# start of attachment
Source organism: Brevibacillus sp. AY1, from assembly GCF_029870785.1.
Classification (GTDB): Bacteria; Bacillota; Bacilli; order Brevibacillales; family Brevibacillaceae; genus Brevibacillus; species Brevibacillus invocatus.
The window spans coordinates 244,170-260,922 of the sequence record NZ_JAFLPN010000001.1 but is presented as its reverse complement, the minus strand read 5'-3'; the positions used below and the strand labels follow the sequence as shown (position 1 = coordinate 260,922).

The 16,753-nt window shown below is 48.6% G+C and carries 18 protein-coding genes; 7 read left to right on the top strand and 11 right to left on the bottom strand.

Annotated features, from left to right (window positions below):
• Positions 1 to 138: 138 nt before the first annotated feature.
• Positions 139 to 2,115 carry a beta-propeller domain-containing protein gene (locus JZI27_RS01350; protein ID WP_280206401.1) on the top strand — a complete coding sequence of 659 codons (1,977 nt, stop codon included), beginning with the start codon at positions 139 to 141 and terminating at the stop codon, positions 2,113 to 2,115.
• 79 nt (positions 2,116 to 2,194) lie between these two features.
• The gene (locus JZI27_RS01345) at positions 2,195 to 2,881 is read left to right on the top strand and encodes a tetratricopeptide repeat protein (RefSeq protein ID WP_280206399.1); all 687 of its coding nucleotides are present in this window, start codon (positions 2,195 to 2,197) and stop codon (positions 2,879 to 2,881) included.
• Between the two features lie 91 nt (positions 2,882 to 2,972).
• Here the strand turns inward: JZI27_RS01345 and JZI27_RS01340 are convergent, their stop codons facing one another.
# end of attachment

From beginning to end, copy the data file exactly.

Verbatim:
Source organism: Brevibacillus sp. AY1, from assembly GCF_029870785.1.
Classification (GTDB): Bacteria; Bacillota; Bacilli; order Brevibacillales; family Brevibacillaceae; genus Brevibacillus; species Brevibacillus invocatus.
The window spans coordinates 244,170-260,922 of the sequence record NZ_JAFLPN010000001.1 but is presented as its reverse complement, the minus strand read 5'-3'; the positions used below and the strand labels follow the sequence as shown (position 1 = coordinate 260,922).

The 16,753-nt window shown below is 48.6% G+C and carries 18 protein-coding genes; 7 read left to right on the top strand and 11 right to left on the bottom strand.

Annotated features, from left to right (window positions below):
• Positions 1 to 138: 138 nt before the first annotated feature.
• Positions 139 to 2,115 carry a beta-propeller domain-containing protein gene (locus JZI27_RS01350; protein ID WP_280206401.1) on the top strand — a complete coding sequence of 659 codons (1,977 nt, stop codon included), beginning with the start codon at positions 139 to 141 and terminating at the stop codon, positions 2,113 to 2,115.
• 79 nt (positions 2,116 to 2,194) lie between these two features.
• The gene (locus JZI27_RS01345) at positions 2,195 to 2,881 is read left to right on the top strand and encodes a tetratricopeptide repeat protein (RefSeq protein ID WP_280206399.1); all 687 of its coding nucleotides are present in this window, start codon (positions 2,195 to 2,197) and stop codon (positions 2,879 to 2,881) included.
• Between the two features lie 91 nt (positions 2,882 to 2,972).
• Here the strand turns inward: JZI27_RS01345 and JZI27_RS01340 are convergent, their stop codons facing one another.